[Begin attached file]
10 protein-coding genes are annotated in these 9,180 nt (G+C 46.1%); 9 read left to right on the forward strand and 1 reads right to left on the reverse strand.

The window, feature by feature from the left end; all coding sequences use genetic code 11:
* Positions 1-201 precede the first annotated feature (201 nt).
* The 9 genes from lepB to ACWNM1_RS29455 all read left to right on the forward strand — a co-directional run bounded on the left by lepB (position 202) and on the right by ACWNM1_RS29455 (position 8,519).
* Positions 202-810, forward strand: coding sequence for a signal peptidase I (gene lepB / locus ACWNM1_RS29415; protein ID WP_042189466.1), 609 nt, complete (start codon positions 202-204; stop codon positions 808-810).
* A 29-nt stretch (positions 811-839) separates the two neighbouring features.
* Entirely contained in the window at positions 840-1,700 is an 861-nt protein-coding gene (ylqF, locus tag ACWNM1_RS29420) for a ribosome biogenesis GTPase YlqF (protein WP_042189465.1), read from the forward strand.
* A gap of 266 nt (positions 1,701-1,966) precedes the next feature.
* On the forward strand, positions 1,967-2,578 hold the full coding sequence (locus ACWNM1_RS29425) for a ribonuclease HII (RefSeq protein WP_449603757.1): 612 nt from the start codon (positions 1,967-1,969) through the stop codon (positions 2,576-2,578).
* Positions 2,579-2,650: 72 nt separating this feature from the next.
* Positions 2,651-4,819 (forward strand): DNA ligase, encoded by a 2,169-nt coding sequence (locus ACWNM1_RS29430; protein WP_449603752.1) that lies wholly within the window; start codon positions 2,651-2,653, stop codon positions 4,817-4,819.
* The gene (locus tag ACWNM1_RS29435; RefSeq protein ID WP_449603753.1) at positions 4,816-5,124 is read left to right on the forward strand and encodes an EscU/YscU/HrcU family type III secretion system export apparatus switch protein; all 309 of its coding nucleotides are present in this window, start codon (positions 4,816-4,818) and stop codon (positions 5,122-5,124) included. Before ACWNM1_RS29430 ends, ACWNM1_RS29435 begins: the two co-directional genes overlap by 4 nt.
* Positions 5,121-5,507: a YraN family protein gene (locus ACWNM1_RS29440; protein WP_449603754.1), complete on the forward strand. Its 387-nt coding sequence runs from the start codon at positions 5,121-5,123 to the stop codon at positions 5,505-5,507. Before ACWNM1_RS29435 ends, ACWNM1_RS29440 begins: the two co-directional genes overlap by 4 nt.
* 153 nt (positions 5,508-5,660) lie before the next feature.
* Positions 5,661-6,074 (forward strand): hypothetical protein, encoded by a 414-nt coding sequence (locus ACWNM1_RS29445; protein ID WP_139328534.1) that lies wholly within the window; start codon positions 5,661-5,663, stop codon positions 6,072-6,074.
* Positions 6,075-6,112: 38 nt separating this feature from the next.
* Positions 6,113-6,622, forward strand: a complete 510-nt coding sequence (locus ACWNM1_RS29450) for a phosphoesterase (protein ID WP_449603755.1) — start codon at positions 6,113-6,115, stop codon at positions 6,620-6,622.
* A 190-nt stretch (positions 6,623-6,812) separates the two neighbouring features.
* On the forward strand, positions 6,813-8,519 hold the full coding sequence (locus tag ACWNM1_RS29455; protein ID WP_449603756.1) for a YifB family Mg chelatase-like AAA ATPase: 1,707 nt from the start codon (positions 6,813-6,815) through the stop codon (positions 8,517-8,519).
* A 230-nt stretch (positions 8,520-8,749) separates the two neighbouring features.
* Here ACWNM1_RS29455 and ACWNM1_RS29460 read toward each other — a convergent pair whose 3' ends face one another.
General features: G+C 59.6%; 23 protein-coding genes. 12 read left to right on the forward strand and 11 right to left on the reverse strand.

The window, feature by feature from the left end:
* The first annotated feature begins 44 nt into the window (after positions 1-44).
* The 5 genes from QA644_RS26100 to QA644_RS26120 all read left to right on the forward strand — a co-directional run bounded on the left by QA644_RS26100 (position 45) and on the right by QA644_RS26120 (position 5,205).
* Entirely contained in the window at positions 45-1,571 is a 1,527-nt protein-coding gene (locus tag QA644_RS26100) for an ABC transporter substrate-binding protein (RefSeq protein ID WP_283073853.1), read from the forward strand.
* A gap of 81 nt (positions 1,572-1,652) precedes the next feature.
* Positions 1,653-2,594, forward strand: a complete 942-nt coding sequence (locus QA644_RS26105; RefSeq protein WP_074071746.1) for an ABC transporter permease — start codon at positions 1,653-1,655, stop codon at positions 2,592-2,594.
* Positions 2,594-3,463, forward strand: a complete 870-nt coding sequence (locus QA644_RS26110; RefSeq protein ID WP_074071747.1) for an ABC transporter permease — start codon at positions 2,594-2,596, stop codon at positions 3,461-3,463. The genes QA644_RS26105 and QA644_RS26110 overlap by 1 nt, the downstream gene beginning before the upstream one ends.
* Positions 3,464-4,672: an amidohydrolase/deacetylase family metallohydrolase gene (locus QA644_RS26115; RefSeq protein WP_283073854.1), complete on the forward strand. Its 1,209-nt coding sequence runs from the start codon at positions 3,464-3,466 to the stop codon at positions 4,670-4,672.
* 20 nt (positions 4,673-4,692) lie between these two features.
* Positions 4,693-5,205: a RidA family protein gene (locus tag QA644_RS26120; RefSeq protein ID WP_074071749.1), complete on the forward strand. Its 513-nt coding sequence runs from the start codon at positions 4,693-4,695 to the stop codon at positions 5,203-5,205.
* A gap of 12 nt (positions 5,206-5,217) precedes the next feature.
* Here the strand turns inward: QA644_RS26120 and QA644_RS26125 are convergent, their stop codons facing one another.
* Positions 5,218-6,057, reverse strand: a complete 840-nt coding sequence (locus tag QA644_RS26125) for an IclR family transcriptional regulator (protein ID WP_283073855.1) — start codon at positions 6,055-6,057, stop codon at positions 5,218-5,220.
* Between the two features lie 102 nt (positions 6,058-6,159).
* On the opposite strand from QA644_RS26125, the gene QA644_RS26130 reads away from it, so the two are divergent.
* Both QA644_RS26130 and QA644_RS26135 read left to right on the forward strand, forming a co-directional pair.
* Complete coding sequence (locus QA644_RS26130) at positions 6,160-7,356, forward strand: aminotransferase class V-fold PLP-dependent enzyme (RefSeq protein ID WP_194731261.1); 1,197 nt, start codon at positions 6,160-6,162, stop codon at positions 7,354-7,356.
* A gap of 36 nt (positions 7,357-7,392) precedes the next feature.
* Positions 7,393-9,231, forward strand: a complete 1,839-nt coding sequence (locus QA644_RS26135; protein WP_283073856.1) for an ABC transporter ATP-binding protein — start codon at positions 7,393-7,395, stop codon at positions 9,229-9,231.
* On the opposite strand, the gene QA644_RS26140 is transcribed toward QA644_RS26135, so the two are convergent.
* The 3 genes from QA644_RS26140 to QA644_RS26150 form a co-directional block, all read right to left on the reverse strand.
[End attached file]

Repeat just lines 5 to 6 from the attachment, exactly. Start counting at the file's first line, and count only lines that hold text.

* Positions 202-810, forward strand: coding sequence for a signal peptidase I (gene lepB / locus ACWNM1_RS29415; protein ID WP_042189466.1), 609 nt, complete (start codon positions 202-204; stop codon positions 808-810).
* A 29-nt stretch (positions 811-839) separates the two neighbouring features.